Surgical Anatomy of the Vascularization and Innervation of the Human Scalp

  • Fulvio Barbaro
  • Elena Bassi
  • Roberto ToniEmail author


The arterial, venous, and lymphatic vessels as well as sensory and motor nerves of the human scalp depict a very consistent and stable topographical anatomy. They are organized as “stripes” of neurovascular structures with well-defined medial-lateral and cranial-caudal orientation, whose distribution on the surface of the head and contiguous facial and neck areas can be predicted in relation to the major anatomical bone landmarks of the face and cranial vault in anterior, lateral, posterior, and superior projections. As such, anatomo-surgical dissection of each neurovascular pedicle can be promptly achieved. In addition, two main neurovascular fields can be identified by a frontal plane passing just ahead of the auricles, whose anterior one is provided exclusively by branches of the internal carotid artery (with related veins and lymphatics) and trigeminal nerve whereas the posterior one by branches of the external carotid artery (with related veins and lymphatics) but both the trigeminal nerve and cervical plexus. Finally, the same motor innervation involves both anterior and posterior neurovascular fields, is provided by branches of the facial nerve, and concerns the epicranius muscle.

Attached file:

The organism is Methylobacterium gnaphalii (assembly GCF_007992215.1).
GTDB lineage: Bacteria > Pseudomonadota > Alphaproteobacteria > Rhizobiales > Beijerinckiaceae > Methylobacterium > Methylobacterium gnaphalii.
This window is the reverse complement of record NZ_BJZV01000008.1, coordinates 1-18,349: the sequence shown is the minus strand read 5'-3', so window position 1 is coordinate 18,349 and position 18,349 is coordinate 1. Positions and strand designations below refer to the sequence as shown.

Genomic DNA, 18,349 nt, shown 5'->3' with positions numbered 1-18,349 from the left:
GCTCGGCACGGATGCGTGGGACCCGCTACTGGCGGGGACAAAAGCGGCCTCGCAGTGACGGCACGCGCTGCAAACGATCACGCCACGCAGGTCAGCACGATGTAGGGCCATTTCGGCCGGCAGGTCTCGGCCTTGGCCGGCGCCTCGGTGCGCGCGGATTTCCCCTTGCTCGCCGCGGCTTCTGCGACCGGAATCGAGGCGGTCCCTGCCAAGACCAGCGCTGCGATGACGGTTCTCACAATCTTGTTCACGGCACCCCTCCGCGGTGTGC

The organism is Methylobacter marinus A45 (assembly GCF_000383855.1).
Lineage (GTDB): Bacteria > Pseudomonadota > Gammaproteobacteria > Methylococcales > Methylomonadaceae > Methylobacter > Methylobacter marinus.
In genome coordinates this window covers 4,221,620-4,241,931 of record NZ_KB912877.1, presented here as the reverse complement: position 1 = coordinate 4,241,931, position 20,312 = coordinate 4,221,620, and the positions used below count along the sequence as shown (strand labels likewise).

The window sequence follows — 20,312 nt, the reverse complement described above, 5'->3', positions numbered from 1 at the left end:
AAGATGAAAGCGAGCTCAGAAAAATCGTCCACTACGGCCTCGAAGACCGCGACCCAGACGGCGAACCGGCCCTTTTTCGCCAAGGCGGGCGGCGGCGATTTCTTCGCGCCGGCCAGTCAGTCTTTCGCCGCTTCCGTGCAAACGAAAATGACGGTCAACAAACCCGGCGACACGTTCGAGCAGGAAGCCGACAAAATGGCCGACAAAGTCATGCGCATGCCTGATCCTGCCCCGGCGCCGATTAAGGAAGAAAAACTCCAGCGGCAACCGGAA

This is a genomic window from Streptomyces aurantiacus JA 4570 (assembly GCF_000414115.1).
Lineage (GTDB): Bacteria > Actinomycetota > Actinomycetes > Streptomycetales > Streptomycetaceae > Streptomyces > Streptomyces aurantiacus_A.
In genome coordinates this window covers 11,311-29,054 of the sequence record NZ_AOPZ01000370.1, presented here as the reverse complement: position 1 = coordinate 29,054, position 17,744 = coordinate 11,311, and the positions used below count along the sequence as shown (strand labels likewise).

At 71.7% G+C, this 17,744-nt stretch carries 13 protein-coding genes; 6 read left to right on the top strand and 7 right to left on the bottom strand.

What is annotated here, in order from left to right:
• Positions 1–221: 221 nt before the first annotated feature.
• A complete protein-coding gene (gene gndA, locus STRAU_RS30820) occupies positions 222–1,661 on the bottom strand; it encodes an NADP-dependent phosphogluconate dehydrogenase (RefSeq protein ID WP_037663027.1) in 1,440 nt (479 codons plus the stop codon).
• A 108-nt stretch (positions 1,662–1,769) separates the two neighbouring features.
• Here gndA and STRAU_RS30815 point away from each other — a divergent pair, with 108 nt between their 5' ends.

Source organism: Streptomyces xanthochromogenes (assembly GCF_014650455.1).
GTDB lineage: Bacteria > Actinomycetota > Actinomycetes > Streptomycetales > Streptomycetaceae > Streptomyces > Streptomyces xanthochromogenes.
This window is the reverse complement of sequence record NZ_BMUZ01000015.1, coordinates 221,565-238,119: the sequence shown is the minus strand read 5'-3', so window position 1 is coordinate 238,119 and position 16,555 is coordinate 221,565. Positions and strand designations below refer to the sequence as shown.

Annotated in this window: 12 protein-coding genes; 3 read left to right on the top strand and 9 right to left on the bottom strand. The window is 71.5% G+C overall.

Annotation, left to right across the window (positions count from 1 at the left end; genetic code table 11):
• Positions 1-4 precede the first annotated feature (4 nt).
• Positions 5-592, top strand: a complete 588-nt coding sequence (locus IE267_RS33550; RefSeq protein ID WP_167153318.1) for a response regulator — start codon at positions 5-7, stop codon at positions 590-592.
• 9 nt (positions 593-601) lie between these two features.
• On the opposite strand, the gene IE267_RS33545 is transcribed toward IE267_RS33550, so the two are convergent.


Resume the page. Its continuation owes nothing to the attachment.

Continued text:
Scalp Aponeurosis epicranialis External carotid artery Internal carotid artery Internal jugular vein Cervical lymph nodes Trigeminal nerve Cervical plexus Facial nerve Skull 



The authors like to express their sincere appreciation to the technical competence of Davide Dallatana and Giovanni Calori, UNIPR, who realized the entire imaging project using a mirrorless micro 4/3 camera, 40 megapixel “sensor-shift” resolution, and 50 mm manual focus. Partly supported by grant FIL-UNIPR 2018.

Copyright information

© Springer Nature Switzerland AG 2020

Authors and Affiliations

  1. 1.Section of Human Anatomy, and Museum and Historical Library of Biomedicine—BIOMED, Unit of Biomedical, Biotechnological and Translational Sciences (S.BI.BI.T.), Department of Medicine and Surgery—DIMECUniversity of Parma—UNIPRParmaItaly
  2. 2.Medical Center Galliera (CMG)BolognaItaly
  3. 3.Center for Sport and Exercise Medicine (SEM)University of ParmaParmaItaly
  4. 4.Division of Endocrinology, Diabetes, and Metabolism, Department of Medicine, Tufts Medical CenterTufts University School of MedicineBostonUSA

Personalised recommendations